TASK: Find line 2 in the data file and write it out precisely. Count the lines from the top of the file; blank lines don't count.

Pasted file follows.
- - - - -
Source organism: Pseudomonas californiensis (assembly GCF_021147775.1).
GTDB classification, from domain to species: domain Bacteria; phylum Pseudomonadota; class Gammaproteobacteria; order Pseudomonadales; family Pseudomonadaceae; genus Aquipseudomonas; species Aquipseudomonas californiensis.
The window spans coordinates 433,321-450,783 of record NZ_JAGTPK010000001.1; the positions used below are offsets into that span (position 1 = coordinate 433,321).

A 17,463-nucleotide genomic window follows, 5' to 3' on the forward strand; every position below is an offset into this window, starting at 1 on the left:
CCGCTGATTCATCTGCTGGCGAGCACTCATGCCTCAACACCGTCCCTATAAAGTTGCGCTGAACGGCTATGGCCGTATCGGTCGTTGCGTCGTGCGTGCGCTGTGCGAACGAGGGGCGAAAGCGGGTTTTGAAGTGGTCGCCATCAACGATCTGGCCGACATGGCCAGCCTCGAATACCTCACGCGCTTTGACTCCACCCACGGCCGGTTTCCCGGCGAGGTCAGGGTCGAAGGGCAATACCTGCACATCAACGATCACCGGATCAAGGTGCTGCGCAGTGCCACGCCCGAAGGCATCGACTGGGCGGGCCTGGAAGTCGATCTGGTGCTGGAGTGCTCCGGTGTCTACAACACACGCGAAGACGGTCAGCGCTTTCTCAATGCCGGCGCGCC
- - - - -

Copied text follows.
GTDB classification, from domain to species: domain Bacteria; phylum Pseudomonadota; class Gammaproteobacteria; order Pseudomonadales; family Pseudomonadaceae; genus Aquipseudomonas; species Aquipseudomonas californiensis.